To help combat temperature rise, it is recommended to reduce cable bundle sizes, use higher category or shielded cabling or reduce the channel length when delivering DC power. For example, a bundle of 60 Category 6A cables will exhibit about 12% less heat rise than Category 6. And shielded cable will perform even better due to the shield that acts as an insulator.
Certification Testing Required
While there are specific AV tools for testing resolution, frame rate and other video specifications once systems are up and running, the cabling infrastructure for both HDBaseT and IP-based AV systems need to be tested just as they would when deploying an IP-based LAN for voice and data transmission. In fact, the HDBaseT Alliance specifically states that whichever cable type is deployed, it must be tested for compliance with the appropriate TIA standard.
In other words, there is really nothing different about testing cables for HDBaseT versus IP-based video. If Category 6A cable is deployed for either system, it must be certified to meet the TIA Category 6A standard, including alien crosstalk testing--especially if you want to receive the manufacturer's warranty. In other words, you can use a copper network tester such as a Fluke Networks DSX CableAnalyzer™ Series copper cable certifier for both HDBaseT and IP-based AV deployments.
DC Resistance Unbalance Testing Recommended
Since both HDBaseT and IP-based systems also deliver higher levels of DC power via POH and PoE, DC resistance unbalance is a key parameter to test for as too much DC resistance unbalance can distort a picture.
Delivering POH or PoE over all four pairs of a twisted-pair cable is achieved by applying common-mode voltage that evenly splits the current between each conductor in the pairs. For the power to be evenly split on the pair, the DC resistance of each conductor must be equal, or balanced. Any difference in resistance between two conductors is referred to as DC resistance unbalance. While devices can tolerate some DC resistance unbalance, too much unbalance causes saturation of the transformer, which can cause the video signals to become distorted. And it’s not just the DC resistance unbalance on each pair that matters – excessive DC resistance unbalance between multiple pairs also matters.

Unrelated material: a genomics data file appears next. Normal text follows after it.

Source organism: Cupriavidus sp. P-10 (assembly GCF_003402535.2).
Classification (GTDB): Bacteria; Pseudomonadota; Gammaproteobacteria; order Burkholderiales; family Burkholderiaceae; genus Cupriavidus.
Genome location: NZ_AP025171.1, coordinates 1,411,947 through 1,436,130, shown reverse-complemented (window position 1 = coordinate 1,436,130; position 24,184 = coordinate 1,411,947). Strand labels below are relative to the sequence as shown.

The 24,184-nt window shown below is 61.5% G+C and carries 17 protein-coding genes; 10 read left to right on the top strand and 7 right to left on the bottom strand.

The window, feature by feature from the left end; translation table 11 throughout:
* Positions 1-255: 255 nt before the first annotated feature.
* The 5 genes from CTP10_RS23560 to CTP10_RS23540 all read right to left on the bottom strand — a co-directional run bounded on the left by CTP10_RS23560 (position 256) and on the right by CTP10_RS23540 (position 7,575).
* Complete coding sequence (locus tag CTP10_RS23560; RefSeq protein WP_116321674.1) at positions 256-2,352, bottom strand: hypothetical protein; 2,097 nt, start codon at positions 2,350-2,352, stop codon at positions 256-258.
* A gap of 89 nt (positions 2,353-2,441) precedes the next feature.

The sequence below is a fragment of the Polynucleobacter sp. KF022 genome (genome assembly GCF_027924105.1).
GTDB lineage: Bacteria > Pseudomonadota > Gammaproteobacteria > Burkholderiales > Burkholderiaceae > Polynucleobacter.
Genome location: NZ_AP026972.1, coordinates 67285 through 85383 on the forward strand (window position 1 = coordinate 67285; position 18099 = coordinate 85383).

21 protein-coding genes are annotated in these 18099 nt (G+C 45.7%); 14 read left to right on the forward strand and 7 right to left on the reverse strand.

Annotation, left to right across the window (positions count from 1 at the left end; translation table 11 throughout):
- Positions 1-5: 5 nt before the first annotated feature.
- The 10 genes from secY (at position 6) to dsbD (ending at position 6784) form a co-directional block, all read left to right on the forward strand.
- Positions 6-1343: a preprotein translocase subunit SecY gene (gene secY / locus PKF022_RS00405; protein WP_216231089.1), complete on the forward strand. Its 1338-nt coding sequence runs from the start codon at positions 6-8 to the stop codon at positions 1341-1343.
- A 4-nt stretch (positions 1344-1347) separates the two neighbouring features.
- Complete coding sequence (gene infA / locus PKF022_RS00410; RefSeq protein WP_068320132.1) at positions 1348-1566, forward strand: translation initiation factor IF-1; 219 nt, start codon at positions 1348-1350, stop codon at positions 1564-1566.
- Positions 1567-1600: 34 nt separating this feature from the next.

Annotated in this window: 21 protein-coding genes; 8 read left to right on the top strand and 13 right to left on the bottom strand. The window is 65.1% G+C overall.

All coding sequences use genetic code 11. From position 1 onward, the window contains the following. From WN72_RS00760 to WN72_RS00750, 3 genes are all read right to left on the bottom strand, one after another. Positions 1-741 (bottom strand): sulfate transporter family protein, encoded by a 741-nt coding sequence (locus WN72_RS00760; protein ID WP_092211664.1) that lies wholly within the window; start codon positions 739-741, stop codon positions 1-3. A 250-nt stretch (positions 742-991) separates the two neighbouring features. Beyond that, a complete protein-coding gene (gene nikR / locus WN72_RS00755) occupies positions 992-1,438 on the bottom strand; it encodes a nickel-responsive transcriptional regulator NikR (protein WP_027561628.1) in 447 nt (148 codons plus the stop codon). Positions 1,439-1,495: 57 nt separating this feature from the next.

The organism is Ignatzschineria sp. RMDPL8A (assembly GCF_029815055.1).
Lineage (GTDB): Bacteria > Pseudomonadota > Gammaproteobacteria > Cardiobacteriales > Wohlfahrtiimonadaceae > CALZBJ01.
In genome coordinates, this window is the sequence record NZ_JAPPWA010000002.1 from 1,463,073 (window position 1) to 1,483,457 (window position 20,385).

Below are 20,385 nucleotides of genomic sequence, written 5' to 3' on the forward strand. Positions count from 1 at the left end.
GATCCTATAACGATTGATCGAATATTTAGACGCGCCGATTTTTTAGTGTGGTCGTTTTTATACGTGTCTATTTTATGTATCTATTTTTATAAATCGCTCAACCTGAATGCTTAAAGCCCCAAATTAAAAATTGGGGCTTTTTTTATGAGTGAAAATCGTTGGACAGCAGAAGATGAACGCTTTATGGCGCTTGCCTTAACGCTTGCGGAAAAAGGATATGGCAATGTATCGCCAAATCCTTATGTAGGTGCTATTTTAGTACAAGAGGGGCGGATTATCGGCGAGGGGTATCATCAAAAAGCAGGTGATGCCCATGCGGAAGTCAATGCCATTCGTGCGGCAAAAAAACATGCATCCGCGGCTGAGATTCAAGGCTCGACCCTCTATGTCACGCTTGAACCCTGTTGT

Poor workmanship and a lack of cable quality can make it difficult to achieve the common-mode voltage that allows current to be evenly split between conductors. In fact, manufacturers of HDBaseT equipment warn against the impact of inexpensive, non-compliant cables like copper coated aluminum (CCA) that exhibit variations in the diameter, concentricity and smoothness of conductors and therefore have a higher risk for unbalance.
While too much DC resistance unbalance can be avoided by choosing quality cable from reputable manufacturers and by ensuring quality workmanship with consistent terminations, it’s a good idea to test for it as it could have a significant impact on the performance of AV systems. Industry standards specify a maximum DC resistance unbalance of 3% between conductors in a pair, and the upcoming IEEE 802.3bt standard also now requires the DC resistance unbalance between any two pairs to be no more than 7% of the total parallel resistance of the two pairs.
Thankfully, just like Fluke Networks DSX CableAnalyzer™ Series copper cable certifiers are used to certify cabling plants for HDBaseT and IP-based video deployments, its ability to test for DC resistance and resistance unbalance can also verify that the cables will effectively support POH and PoE
If the difference in DC resistance between two conductors or between any two pairs is greater than the maximum allowed, there's a pretty good chance that your HDBaseT and IP-based video applications won't be picture perfect.